Talmudic pages

Nedarim 61

What’s in a name?

Ancient Roman citizens had three names: the praenomen, the nomen and the cognomen. The praenomen was the name their parents gave them. The nomen was the name of their extended family (what today we might call their last name). And the cognomen was an additional name that gave further identifying information about an individual, either a nickname given to a single individual or a name passed down from generations. Thus Gaius Julius Caesar was a boy named Gaius, from the Julia family, and one of his ancestors was nicknamed Caesar (scholars debate the reason why).  

Of course, these conventions were only true for men. A woman’s praenomen was basically just her family name. Julius Caesar’s aunts and daughters were all named — wait for it — Julia. If there were more than one daughter, they often were given differentiators based on birth order. So Julia the First, Julia the Second, and Julia the Third might all be sitting at the table together with Aunt Julia the Older and Aunt Julia the Younger. Talk about a confusing dinner!

The rabbis of the Mishnah lived in the Roman Empire and interacted with Romans of all kinds in the markets and streets. In fact, they were themselves Roman citizens. Many Jews followed Roman naming conventions, and while we don’t know the names of many rabbis’ wives and daughters, it is fair to say that whether or not the rabbis used these naming conventions, they were likely aware of them. We get a hint of this on today’s daf.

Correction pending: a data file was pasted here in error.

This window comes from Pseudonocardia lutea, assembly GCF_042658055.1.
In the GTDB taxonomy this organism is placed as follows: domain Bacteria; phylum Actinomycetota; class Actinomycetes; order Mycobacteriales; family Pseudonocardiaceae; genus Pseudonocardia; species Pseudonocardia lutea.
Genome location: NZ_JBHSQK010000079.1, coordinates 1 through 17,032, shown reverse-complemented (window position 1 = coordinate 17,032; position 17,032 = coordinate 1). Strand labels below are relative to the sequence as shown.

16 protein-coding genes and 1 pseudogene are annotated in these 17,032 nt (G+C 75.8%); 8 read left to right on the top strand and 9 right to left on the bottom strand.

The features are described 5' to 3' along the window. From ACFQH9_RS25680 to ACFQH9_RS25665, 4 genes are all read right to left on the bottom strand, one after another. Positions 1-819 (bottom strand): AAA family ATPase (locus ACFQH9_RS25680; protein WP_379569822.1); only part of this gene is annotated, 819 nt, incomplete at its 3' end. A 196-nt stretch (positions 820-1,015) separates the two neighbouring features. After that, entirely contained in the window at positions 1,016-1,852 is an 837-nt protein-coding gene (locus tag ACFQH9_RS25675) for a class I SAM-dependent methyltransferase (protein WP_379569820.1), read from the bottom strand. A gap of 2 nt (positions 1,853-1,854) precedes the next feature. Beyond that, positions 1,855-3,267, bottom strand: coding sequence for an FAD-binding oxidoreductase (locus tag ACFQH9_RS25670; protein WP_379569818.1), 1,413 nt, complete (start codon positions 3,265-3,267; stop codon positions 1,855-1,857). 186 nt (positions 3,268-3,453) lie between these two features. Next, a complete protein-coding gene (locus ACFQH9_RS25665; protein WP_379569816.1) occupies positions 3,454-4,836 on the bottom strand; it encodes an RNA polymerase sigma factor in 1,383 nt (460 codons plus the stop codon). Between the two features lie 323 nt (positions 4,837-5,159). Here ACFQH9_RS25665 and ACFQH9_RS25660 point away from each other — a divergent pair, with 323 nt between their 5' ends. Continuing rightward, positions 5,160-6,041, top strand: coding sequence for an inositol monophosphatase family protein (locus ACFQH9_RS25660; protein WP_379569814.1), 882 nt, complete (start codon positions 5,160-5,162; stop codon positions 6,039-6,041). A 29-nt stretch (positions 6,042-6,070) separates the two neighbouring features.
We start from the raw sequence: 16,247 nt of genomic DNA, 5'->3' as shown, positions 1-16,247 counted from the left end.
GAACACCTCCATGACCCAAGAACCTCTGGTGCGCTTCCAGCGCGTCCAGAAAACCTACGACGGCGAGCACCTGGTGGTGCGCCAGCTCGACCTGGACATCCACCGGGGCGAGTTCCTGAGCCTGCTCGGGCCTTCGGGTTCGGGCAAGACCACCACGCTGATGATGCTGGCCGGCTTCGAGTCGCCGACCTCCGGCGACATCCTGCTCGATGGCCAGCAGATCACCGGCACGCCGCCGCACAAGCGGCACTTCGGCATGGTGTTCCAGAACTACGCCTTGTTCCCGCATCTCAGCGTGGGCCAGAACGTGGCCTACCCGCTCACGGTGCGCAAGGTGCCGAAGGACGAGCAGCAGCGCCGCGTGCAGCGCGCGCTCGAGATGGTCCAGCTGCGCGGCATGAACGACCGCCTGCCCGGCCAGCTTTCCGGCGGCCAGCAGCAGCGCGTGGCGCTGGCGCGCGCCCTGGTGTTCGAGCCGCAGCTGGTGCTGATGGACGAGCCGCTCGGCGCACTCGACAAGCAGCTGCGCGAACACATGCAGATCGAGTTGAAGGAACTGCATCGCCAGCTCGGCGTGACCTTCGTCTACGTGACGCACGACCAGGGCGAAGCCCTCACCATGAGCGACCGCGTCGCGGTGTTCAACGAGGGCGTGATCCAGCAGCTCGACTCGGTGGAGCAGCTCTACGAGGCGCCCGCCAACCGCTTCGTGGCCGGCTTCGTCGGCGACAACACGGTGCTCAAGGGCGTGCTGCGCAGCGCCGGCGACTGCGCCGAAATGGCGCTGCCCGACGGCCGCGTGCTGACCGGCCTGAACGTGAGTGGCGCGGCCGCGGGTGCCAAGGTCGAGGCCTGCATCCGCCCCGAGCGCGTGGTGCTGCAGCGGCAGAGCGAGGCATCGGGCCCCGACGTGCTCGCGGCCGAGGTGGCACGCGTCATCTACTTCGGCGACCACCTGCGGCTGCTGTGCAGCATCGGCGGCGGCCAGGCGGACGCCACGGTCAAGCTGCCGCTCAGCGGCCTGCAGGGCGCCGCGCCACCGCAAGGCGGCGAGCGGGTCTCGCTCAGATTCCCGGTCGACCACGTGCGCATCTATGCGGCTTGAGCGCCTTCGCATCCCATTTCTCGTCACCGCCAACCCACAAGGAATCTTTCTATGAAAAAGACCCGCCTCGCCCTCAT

The Gemara quotes a mishnah we’ve already seen in tractate Kiddushin (64b): 

One who has two groups of daughters from two women, and he said: “I betrothed my older daughter, but I do not know if (I meant) the older of the older; or the older of the younger; or the younger of the older, who is older than the older of the younger.” — all are prohibited apart from the younger of the younger. This is the statement of Rabbi Meir.

It’s possible that this mishnah is discussing a man who was attempting to betroth his daughter but was unhelpfully vague about it. It’s also possible that it’s discussing a man referring to his daughter using Roman naming conventions — and so would have had more than one who was “the older.” In either case, Rabbi Meir insists that any of the daughters who could realistically be referred to as “the older” are prohibited from being betrothed to anyone else without formally ending this quasi-betrothal. And to make things even more complicated, they might then have the status of a quasi-divorcee, which would limit who they can marry next.

Rabbi Yosei says: They are all permitted (to marry) apart from the older of the older.

Rabbi Yosei thinks that “the older” would only refer to the one who is actually the oldest — the first daughter of the first wife. All the other daughters are permitted to get betrothed to someone else with no complications. 

Today’s daf is most interested in this mishnah from Kiddushin as part of its discussion of whether Rabbi Meir or Rabbi Yosei think that a man can create a state of legal uncertainty for himself (or in this case, his daughter). But regardless of which of them thinks that this kind of legal uncertainty is possible, this case — and the realities of Roman naming conventions — are a good reminder that whether or not he can, he shouldn’t. In a world where lots of women might have the same name, be as specific as possible.

Read all of Nedarim 61 on Sefaria.

This piece originally appeared in a My Jewish Learning Daf Yomi email newsletter sent on December 25th, 2022. If you are interested in receiving the newsletter, sign up here.

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